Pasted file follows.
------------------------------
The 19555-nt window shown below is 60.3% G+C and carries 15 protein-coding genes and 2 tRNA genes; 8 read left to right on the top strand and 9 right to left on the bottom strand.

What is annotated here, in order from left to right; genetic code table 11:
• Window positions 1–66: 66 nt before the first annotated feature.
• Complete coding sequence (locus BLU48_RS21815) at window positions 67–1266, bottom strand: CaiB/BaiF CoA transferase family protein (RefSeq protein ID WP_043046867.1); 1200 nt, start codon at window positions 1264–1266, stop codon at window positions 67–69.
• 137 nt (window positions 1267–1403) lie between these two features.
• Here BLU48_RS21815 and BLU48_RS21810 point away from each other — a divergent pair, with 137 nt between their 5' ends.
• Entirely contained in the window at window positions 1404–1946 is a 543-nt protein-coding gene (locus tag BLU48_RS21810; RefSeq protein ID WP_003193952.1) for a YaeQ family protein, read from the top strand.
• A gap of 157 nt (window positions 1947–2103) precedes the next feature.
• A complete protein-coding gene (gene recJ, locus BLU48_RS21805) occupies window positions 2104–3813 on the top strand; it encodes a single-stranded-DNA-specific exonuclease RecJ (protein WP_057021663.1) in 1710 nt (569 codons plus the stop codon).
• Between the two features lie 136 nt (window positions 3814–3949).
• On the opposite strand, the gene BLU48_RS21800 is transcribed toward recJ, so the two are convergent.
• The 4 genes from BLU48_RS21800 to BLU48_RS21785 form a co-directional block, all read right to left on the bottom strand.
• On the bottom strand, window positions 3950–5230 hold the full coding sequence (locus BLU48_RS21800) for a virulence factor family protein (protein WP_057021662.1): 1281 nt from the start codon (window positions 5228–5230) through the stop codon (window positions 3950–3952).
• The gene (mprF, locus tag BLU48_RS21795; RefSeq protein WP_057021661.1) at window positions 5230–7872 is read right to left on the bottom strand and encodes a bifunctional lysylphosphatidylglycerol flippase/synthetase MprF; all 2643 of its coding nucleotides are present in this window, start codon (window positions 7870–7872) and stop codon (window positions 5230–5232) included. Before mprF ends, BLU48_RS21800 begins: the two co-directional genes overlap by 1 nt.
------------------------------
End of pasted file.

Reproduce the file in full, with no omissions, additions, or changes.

The 19555-nt window shown below is 60.3% G+C and carries 15 protein-coding genes and 2 tRNA genes; 8 read left to right on the top strand and 9 right to left on the bottom strand.

What is annotated here, in order from left to right; genetic code table 11:
• Window positions 1–66: 66 nt before the first annotated feature.
• Complete coding sequence (locus BLU48_RS21815) at window positions 67–1266, bottom strand: CaiB/BaiF CoA transferase family protein (RefSeq protein ID WP_043046867.1); 1200 nt, start codon at window positions 1264–1266, stop codon at window positions 67–69.
• 137 nt (window positions 1267–1403) lie between these two features.
• Here BLU48_RS21815 and BLU48_RS21810 point away from each other — a divergent pair, with 137 nt between their 5' ends.
• Entirely contained in the window at window positions 1404–1946 is a 543-nt protein-coding gene (locus tag BLU48_RS21810; RefSeq protein ID WP_003193952.1) for a YaeQ family protein, read from the top strand.
• A gap of 157 nt (window positions 1947–2103) precedes the next feature.
• A complete protein-coding gene (gene recJ, locus BLU48_RS21805) occupies window positions 2104–3813 on the top strand; it encodes a single-stranded-DNA-specific exonuclease RecJ (protein WP_057021663.1) in 1710 nt (569 codons plus the stop codon).
• Between the two features lie 136 nt (window positions 3814–3949).
• On the opposite strand, the gene BLU48_RS21800 is transcribed toward recJ, so the two are convergent.
• The 4 genes from BLU48_RS21800 to BLU48_RS21785 form a co-directional block, all read right to left on the bottom strand.
• On the bottom strand, window positions 3950–5230 hold the full coding sequence (locus BLU48_RS21800) for a virulence factor family protein (protein WP_057021662.1): 1281 nt from the start codon (window positions 5228–5230) through the stop codon (window positions 3950–3952).
• The gene (mprF, locus tag BLU48_RS21795; RefSeq protein WP_057021661.1) at window positions 5230–7872 is read right to left on the bottom strand and encodes a bifunctional lysylphosphatidylglycerol flippase/synthetase MprF; all 2643 of its coding nucleotides are present in this window, start codon (window positions 7870–7872) and stop codon (window positions 5230–5232) included. Before mprF ends, BLU48_RS21800 begins: the two co-directional genes overlap by 1 nt.